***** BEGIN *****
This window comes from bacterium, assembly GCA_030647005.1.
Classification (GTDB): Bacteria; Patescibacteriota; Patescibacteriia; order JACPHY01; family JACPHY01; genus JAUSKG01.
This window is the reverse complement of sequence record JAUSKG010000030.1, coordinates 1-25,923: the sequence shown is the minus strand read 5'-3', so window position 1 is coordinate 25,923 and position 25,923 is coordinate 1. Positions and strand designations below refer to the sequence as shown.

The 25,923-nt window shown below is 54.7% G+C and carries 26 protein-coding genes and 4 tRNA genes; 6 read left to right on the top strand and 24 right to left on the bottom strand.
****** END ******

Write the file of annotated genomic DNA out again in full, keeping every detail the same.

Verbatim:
This window comes from bacterium, assembly GCA_030647005.1.
Classification (GTDB): Bacteria; Patescibacteriota; Patescibacteriia; order JACPHY01; family JACPHY01; genus JAUSKG01.
This window is the reverse complement of sequence record JAUSKG010000030.1, coordinates 1-25,923: the sequence shown is the minus strand read 5'-3', so window position 1 is coordinate 25,923 and position 25,923 is coordinate 1. Positions and strand designations below refer to the sequence as shown.

The 25,923-nt window shown below is 54.7% G+C and carries 26 protein-coding genes and 4 tRNA genes; 6 read left to right on the top strand and 24 right to left on the bottom strand.